Acer's Aspire 5755G is a general-purpose laptop that packs a "Sandy Bridge" Intel Core i7 processor and NVIDIA Optimus graphics into a sleek, relatively lightweight shell. It's an all-round home machine, suitable for gaming and getting work done.
The Aspire's solid case mixes a variety of grey and black plastic textures. The glossy lid is a fingerprint trap, as is the screen bezel. The matte silver-grey keyboard surround is smooth to the touch and makes a comfortable wrist rest, especially when combined with the sunken keyboard. The 15.6-inch screen has good solid hinges, which drop it slightly below the laptop's body, but this also leaves it feeling slightly over-balanced when it’s on your lap. Solid is also a good word for the 2.5kg weight, although the build quality is only average.
Keyboard and trackpad
Like most modern laptops, the 5755G has an isolated, island-style keyboard. The large keys have plenty of travel - and in most cases they have plenty of space around them. But two pairs of keys (Shift and / along with Enter and #) are crammed together, making it easy to hit the wrong key by accident. This wouldn't have been a problem if Acer hadn't also given the Aspire a numeric keypad - something that in other circumstances we'd have been pleased to see.
As usual the function keys double up as screen and power controls, while the paging buttons are also media control keys. There are no special function keys and indicator LEDs are kept to a minimum, with basic power, disk usage and wireless information displayed on the front right of the case.
The touch pad is a very smooth Elan trackpad, which provides a basic set of one- and two-finger gestures. You get the usual two finger scroll and zoom gestures, as well as letting you drag your finger off the edge of the pad to have something you’re dragging keep on moving on screen. Accidental triggering of these gestures can be prevented by adjust the sensitivity of the pad's palm tracking feature, which is likely to be essential for some.
Video and screen quality
The 15.6-inch LED-backlit display is crisp and clear, and while we'd have preferred better than 1366 x 768 resolution at this size, it's good enough for 720p HD video. Large widescreens like this do make fonts seem large, and if you're planning on working with large documents you may want to zoom out to get the most possible information on screen.
Streamed HD web videos worked well, downscaling from 1080p to 720p with no problems and no conversion artefacts. Local 720p video showed plenty of detail and displayed at a good frame rate, even when running on battery power. Audio quality is good too, with a long strip between keyboard and screen concealing the Aspire's "Virtual Surround Sound" speakers - enough space to give good stereo separation. Dolby sound processing tools let you create your own sound profiles to go with the default movie, music and game settings - which we found quite good enough.
There are plenty of ports; one each of USB 2.0 and 3.0 on the right side of the case, with another USB 2.0 and HDMI on the left. Other connectors include VGA and gigabit Ethernet, along with separate headphone and microphone sockets. There's an SD card slot on the front for your photos and videos, and a built-in DVD writer for backups. There's a certain split personality to the Aspire; while many of its specifications say entertainment PC, the DVD writer suggests a second life as a business machine.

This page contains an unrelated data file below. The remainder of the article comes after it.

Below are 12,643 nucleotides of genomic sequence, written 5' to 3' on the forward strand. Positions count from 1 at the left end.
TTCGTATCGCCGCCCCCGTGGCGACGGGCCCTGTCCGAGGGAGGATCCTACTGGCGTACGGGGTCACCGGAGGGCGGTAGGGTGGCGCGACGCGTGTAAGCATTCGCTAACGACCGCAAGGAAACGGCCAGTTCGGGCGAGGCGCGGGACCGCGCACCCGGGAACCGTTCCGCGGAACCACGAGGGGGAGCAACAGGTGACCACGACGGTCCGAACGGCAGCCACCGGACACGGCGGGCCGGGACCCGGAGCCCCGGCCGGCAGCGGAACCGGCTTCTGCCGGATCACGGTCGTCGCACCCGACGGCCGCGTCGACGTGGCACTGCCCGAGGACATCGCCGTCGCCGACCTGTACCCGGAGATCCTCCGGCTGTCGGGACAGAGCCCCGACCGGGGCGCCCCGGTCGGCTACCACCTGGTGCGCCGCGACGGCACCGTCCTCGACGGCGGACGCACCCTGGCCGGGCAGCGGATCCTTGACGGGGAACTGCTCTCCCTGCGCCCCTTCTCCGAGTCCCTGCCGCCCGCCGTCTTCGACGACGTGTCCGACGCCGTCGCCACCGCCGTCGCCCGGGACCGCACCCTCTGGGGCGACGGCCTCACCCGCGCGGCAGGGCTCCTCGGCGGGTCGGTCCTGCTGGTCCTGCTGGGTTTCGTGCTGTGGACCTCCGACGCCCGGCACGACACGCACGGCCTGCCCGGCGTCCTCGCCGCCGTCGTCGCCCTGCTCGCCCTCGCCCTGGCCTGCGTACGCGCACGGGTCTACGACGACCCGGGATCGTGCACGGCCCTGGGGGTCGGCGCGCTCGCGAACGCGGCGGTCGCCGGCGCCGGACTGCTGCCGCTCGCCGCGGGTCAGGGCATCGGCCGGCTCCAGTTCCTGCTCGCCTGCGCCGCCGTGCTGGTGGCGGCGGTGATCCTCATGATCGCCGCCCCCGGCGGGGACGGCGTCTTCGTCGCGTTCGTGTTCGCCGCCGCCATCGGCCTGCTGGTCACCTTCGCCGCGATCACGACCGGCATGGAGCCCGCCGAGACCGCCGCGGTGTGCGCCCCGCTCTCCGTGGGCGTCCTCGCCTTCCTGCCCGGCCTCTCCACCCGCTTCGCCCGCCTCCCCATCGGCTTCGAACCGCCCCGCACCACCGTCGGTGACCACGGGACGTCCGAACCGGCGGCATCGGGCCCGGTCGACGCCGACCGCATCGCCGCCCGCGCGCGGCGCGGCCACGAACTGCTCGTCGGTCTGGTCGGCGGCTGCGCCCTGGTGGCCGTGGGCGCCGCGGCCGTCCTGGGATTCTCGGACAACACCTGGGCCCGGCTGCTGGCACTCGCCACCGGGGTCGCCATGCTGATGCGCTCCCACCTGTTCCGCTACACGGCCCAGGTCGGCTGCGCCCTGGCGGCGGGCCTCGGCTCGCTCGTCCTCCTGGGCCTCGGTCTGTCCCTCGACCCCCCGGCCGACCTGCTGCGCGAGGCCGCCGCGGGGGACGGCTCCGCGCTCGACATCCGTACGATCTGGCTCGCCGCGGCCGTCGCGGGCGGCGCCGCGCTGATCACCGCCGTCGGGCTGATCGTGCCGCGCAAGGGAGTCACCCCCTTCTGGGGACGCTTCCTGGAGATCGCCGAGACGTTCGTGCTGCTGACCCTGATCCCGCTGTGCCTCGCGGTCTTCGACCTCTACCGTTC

Performance and graphics
Performance is good, as you'd expect from a Sandy Bridge Core i7 machine with 8GB of RAM running Windows 7 Home Premium, with a 750GB hard drive. Applications run quickly and smoothly, and there's a sprightliness to the system that belies its sedate appearance.
The mix of integrated Intel HD graphics and a discrete NVIDIA GeForce GT540M with NVIDIA's Optimus software gives you flexibility. To get the most out of the system, we found it necessary to tune the Optimus drivers. This ensures applications we wanted to have performance or high-quality graphics got access to the NVIDIA GPU even when running on battery.
Dedicated GPU acceleration can make a lot of difference to performance (especially if you're using IE9) though you will get a reduction in battery life as a result. Using the Aspire on Wi-Fi for browsing, online document editing and media streaming, we saw 3 hours 43 minutes of battery life from the standard 6-cell Li-ion battery. That’s a little low for a 15-inch notebook, but the Core i7 does take more power than a Core i5 and using Optimus to turn off graphics acceleration by default would improve that time.
There's a lot of bundled software on the Aspire. As usual there's the familiar McAfee security suite, as well as Microsoft Office 2010 Starter and Windows Live Essentials 2011. Less familiar are NewsEspresso, a tablet-style news feed reader, NTI Media Maker for DVD authoring, and the Clear.fi DLNA media sharing software for accessing media around the home, which deserves to be better known. Acer also bundles its own backup and webcam tools, as well as the GameZone console with links to popular casual games like Bejewelled.
With the Aspire 5755G Acer has delivered a solid home PC laptop that's a good all-rounder. It performs well for applications, video and gaming, with better than average multimedia performance, and has reasonable battery life. All-in-all, just what we'd expect from a Core i7 Sandy Bridge machine - especially for under £900. If you're after a first home machine, or an upgrade to the latest technology, the Aspire is well worth a look.